third weeks in a month I mean about $60 a month we had a lot of these people in the other apartments how much there is a woman there's a woman with one room. That's right. Look I didn't want to have to pay for TV but how do you manage to pay that much rent. How would you and very big salary almost sounds very small only make about 40 some week you know 40 some other weekends out of that you have to think and then below them. Food I think I'm over the thousand dollars and it's been over a thousand and that's why I have 47 and then we can't pay our bills for paying the rent. You know Mike that's not something you got a big percentage of your income has That's what I read. Yes that's right. Well that really makes it tough. This couple was not blooding there are serious housing problem get them down but it doesn't always work out that way. Here's a woman who has become bitter. I will buy your children well they range from the ages
you have how many I have or can you tell us a bit about your experiences as you've looked around. Well since I have looked around for houses which are very very closely a part of the buildings and you walk into them and the only time you're ready to pull your hair out and you're in your kitchen. Then your third floor apartment there were second floor apartments are pretty well just as much. They'd rather have a monogram floor. What have you had to do them to almost take the first place that will take care of course that the thing that we more. Sure Belsen everything yeah. Same one bathroom for the family of three to four families to a bath.
What about the youngsters as they get into the teens bringing their friends to do something you know. Hard because sometimes your landlord what you have they don't want to have parties they don't want you to have this or the other thing you have the same people in California running. Very much so was that it was worse down there you know almost have to go out and buy your own place than have a roof over your head. You can only get into it but you try to go and get in there and they won't take you you know don't have a waiting list which is very bad. Yes public housing is one answer if taxpayers will support it. But do you think it's only those in the low income bracket who face this problem. I thought so too until I heard this woman whose husband is a graduate student at the University and she mentions the landlord's viewpoint. Most landlords seem to feel that they do not want children in their homes. However I feel that they won't very often take animals and where they would not take a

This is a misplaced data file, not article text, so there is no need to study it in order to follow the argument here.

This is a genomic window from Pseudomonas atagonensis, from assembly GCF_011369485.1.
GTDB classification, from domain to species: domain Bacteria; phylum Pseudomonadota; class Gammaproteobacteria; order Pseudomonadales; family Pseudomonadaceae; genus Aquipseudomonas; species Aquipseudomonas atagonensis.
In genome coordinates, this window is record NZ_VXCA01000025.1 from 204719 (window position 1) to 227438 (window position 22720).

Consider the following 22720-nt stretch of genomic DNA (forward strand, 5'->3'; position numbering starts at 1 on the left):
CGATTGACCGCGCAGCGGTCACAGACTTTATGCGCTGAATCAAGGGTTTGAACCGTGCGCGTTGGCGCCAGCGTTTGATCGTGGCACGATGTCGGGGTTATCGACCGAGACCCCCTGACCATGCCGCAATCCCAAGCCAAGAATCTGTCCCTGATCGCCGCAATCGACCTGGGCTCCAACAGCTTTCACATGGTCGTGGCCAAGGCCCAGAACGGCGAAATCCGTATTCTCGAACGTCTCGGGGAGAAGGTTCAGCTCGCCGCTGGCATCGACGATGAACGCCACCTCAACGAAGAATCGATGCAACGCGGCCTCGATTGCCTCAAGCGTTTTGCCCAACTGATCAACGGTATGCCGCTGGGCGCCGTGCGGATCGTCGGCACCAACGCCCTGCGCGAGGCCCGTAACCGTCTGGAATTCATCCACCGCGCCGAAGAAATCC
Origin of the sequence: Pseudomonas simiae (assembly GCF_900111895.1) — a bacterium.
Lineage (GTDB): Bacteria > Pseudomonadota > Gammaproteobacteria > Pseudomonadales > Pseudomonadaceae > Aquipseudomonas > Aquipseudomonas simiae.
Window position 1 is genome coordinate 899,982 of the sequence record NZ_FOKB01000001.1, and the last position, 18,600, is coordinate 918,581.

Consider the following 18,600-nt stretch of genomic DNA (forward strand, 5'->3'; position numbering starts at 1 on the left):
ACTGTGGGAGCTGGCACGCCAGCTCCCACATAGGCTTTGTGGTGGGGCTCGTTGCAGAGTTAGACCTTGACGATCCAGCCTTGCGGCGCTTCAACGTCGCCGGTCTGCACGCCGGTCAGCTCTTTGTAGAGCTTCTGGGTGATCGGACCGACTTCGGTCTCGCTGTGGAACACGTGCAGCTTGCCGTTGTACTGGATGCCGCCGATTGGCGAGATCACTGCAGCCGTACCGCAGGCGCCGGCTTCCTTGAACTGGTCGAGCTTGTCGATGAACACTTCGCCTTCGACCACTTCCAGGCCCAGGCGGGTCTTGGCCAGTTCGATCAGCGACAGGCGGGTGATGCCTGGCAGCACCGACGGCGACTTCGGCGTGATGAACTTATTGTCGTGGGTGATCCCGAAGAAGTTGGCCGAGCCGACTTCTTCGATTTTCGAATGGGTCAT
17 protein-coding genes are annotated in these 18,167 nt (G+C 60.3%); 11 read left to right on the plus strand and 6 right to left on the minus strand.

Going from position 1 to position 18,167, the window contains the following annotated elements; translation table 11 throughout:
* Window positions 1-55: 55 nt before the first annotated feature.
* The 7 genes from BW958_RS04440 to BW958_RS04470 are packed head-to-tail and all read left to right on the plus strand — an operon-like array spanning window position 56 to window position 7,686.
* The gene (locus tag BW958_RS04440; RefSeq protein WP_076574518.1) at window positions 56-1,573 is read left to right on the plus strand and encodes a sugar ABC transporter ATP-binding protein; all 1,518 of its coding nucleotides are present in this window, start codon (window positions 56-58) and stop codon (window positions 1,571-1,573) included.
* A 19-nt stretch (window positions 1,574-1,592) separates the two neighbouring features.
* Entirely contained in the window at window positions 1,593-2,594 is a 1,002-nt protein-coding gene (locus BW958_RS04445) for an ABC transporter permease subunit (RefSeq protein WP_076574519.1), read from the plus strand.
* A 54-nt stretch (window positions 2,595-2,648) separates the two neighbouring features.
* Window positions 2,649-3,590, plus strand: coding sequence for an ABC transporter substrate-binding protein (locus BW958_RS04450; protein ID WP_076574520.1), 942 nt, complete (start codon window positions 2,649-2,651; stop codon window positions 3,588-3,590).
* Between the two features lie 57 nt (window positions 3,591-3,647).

child. And a lot of times they will tell you that the children are destructive that you move into their homes and when you move out they have paint jobs to do they have minor repairs their furniture has been ruined. However I still fear what an animal can ruin furniture just as easily and a lot more often than the child does and I know that if a parent or a person can train an animal not to be destructive in a home they can also train a child not to be destructive. But there is also the problem of the companions your child has to associate with if you have to live in an undesirable area. You can't always pick and choose a child's friend because maybe the type of child that you would like your children to play with just not to be found in that territory that you're forced to live in. Here is L. Wallace Hofmann of the Domestic Relations Court in Toledo to comment about the effect of housing on you.
There are some interesting things about housing is it applies to children that have struck me over the past year. One thing I think we have to bear in mind that these young people are young the immature they don't have the ability to evaluate. They look for certain things they don't find them. They don't understand why they aren't there. And it tends to throw them into a tailspin. After all homie is is well that it represents everything in life to him it represents security it forever represents happiness. There represents that one thing in life that's solid and substantial. They have learned from their friends and associates that home is a place they should be able to go to be happy and content. And also a place where they might bring their friends to visit to show off their families and to meet other members of the family.
Know when housing conditions are bad why do we find we find that children become very much ashamed of their housing conditions. They've seen five other friends than associates have. They don't take their friends home to visit and be entertained as a result. They become somewhat defensive in their own reactions when they become defensive about home that defensive attitude shows up in the school on the playground and in many other aspects of the child's life. Very likely to become overly aggressive. There's sort of overcompensation for something that they want and don't care. It comes out in quarrelsome attitudes in school it comes out in failure to adjust at school comes out in failure to participate in many of the school activities
just for fear that they may be called upon to carry their share of the social life of the particular activity club or whatever it might be result of that becomes a loss of friends or loss of friends of the type that would be constructive and helpful to the child. Well we know enough about children to know that they're not going to do without friends. And anybody who. Says children a particular child does not have friends just doesn't know children because all children have friends of one kind or another. You know they have good friends who are very good friends or they have a missionary friend and I've seen many instances where our children didn't have. Good friends but couldn't bring themselves to find delinquent associates go to the extreme of just going off in a corner by themselves and dreaming up imaginary friends and actually